In my last post on this blog, I actually managed to use in the title
no less, the word (or lack of word) ficktion, instead of fiction. I
can assure you, that was a typo, not a misspelling. I have this
affliction of sorts where my brain does not communicate properly with
I guess I might try actually rereading the title before I hit the
I have stated here recently on Earth Images, that I believe the two
most popular forms of serious outdoor photography are, wildlife, with
birds being the most photographed category of wildlife, and
landscapes. Everybody begins their serious photography with landscapes
(waterscapes, cityscapes etc.), and moves on to wildlife, especially
birds, when they realize the possibilities and decide to spend the
money necessary for the lens (s) to accomplish that act.
Today’s post is about bird photography first, with a few landscapes
thrown in at the end.
The image selection for the bird shots was taken from just a couple of
old (very old) folders and the landscapes are equally old and are from
a single location. I am not attempting to show you what I consider my
best work. I moved on from that premise a long time ago. Now I share
whatever is relevant to what I have to say, or I simply share
Most of today’s bird shots are close-ups, with only one truly distant
shot. Some were birds that were close to me when I photographed them,
and some were made close via the crop.
I think one of several reasons birds are such a popular photographic
subject is that they are so colorful. That said, some of the most
photogenic and sought after birds, are treasured like a classic black
and white movie. The Common Loon is in that category.
Now from colorless to colorful in the wink of an eye.
Here we have the male Eastern Bluebird. Cool blue with a warm rust
color, the bluebird is sort of like a western landscape. This male has
a mate near-by and is checking out the woodwork, plumbing, and
mortgage on their new house.
This male Eastern Meadowlark is a competitor with that bluebird in the
“look at me“ category. Here we have a cool, blue sky, with a warm
almost hot yellow breast and face.
He was surely close to me when I created this image and posed for
maybe seven or eight seconds. Enough time for maybe twenty pictures.
They were made from a tripod, but while I was in the open.
Getting back to the basics when it comes to color, the (very) common
Killdeer is a very photographable subject. This “shorebird” can be
found not only on shores, but in fields, yards and city streets. They
move a lot and they move quickly, but they stop for brief respites and
that’s when the shutter should start burning.
I enjoy the rust color reflections on the mini waves in the
background. This is am are of flooded field next to the road. I was
in my car when I made the picture.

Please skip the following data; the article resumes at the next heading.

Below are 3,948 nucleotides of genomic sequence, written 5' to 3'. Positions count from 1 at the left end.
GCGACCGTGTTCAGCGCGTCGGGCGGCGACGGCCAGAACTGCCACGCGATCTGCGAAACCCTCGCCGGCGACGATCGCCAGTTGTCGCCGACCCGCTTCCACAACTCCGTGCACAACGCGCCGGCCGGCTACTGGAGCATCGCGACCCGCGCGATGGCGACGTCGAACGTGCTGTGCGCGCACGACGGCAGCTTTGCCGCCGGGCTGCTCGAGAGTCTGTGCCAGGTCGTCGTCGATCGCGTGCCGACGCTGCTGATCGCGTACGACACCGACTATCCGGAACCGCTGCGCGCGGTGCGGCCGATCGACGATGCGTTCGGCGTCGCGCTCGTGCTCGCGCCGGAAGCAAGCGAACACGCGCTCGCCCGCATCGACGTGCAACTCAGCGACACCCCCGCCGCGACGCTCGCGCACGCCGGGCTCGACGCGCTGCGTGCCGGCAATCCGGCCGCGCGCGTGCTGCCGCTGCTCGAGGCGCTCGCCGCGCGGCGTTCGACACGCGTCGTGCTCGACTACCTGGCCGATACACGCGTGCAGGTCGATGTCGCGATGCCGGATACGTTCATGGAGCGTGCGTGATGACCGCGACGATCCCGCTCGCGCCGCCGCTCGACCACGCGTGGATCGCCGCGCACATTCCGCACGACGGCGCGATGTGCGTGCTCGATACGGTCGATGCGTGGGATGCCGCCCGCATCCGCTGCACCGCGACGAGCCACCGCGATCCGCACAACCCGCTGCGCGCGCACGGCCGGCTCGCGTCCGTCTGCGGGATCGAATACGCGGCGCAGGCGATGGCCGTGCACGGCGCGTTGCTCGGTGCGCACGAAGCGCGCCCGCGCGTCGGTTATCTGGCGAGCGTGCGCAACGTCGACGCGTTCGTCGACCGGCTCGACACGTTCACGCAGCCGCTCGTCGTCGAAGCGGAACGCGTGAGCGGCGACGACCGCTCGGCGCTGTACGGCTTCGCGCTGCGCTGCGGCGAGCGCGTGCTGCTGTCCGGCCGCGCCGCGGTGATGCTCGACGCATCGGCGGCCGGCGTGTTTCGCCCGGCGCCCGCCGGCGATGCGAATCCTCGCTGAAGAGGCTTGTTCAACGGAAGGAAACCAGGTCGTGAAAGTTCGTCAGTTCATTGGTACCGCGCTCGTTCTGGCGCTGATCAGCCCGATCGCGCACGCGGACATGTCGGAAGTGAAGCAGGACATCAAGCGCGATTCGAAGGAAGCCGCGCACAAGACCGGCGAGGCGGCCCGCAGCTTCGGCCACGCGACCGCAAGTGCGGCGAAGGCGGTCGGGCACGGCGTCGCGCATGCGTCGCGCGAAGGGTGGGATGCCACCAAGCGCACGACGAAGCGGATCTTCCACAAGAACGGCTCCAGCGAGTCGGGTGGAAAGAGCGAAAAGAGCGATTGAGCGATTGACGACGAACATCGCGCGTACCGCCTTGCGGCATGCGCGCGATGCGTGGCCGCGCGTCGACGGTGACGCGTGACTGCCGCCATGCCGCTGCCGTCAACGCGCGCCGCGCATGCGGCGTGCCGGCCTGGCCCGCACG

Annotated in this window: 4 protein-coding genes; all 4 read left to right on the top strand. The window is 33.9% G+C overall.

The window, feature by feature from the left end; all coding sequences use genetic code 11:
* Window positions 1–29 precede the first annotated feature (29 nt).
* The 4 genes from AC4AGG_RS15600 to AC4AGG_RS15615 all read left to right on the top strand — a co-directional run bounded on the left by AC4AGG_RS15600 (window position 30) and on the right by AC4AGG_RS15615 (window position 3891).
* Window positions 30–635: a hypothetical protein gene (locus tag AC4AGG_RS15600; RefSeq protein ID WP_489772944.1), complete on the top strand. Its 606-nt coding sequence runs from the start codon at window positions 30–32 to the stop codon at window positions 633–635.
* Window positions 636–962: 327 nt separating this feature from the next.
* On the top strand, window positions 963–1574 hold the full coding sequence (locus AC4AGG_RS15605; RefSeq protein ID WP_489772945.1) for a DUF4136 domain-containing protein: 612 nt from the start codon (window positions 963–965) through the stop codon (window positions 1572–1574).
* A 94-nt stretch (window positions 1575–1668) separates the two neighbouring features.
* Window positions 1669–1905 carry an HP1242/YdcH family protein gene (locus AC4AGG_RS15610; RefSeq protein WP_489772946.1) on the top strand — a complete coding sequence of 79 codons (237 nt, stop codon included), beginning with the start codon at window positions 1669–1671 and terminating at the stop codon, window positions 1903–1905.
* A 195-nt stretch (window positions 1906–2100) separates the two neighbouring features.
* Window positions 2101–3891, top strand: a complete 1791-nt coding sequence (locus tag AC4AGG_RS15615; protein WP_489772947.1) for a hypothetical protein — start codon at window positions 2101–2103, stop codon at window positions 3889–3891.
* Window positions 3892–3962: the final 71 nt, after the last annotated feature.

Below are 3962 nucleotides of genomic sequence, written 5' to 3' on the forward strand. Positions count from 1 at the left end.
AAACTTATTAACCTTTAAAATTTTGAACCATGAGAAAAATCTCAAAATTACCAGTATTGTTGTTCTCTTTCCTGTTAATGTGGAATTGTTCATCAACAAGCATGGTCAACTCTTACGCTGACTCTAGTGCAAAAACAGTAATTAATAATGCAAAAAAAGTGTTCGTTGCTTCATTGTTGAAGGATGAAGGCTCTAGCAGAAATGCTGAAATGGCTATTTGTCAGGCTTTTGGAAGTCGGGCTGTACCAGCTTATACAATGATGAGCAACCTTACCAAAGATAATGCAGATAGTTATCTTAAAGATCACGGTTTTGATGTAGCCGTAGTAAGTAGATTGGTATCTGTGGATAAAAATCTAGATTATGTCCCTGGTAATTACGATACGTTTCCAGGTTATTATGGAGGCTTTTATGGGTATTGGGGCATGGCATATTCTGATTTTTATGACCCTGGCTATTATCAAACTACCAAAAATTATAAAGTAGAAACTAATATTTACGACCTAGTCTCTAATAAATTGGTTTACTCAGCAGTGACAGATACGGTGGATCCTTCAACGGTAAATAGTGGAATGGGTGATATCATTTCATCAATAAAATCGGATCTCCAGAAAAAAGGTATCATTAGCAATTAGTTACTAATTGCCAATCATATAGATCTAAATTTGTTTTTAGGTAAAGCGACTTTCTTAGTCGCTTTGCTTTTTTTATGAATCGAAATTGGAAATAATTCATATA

There’s nothing more fun to photograph (or just see), than any bird of
prey. These rough, tough predators can be weary, or they can pose for
you for an hour. Eagles, hawks and falcons (Kestrels included) are
among best subjects among birds. The same can be said for owls and
they may pose for you for hours at a time.
He/she probably sees dinner in the form of a mouse or vole.
A different Red-tail.
Rough-legged Hawk. Yes this one as all of the images on this page are, was
made in the wild. I was close and in the car, but this image is (no
surprise) a crop as well.
You might find many owls perched up high or on the ground. This
Short-eared Owl only stayed a brief time. I thanked him/her ( I
usually do) and moved on.
Kestrels can be nervous critters but they will stand their ground if
they have a kill. This female American Kestrel was oblivious to my
presence as she tore apart, dismembered and devoured this Vole.
Bald Eagles are a favorite of most photographers. While the pictures I am
showing today are mostly close-ups, sometimes behavior is best
captured at a distance. This mature (left) and immature Bald Eagle
sparred over some fish for quite some time. It is the youngster (dark
head and tail) who won this game of nerves.
If I am showing images of birds of prey, it usually means there will
be some flight shots from the rear. A specialty you might say.
Somebody has to do it.
This mature Eagle arced towards the left just in time to bring some visual
interest to the scene.
This younger bird was so close that I could not get the entire subject
within the boundaries of the picture frame. I like it this way with
edge to edge bird.
When you have worked a location for landscapes (and macros and
wildlife) as many times as I have the Badlands of South Dakota, and
have shared those old images as many times as I have, sooner or later
you begin to look for edits that will present to viewers at least a
somewhat different vision.
With the photos below I used the art pf the crop to turn these
pictures into a slightly different flavor, is you will. They border
on the panoramic.
Varying rock colors with color saturating overcast skies aid in the
way the story is told, as does the editing by crop.
A silhouette of some Badlands rock forms with storm clouds at sunset
is the perfect way for me to say goodbye for today.
It’s The Thought That Counts
The above cliché is a much used sentiment. Let’s think about it for a moment.
On several occasions in my life, I have heard the criticism, your
problem Wayne, is that you think too much.
I’ve never believed it is possible…….to think too much.
Now if they would have said, you always think so much but you don’t
come up with worthwhile conclusions, they might have had something
Thinking, followed not too far in the distance by feeling, is in my
opinion, a noble and wise course to life. Still, it only counts when
it comes honestly and goes peacefully.
So here’s to the “thought process”, for all the good it can produce,
and all the bad it might inspire, it is as necessary as breathing.
May God Bless, and many happy thoughts to each of you,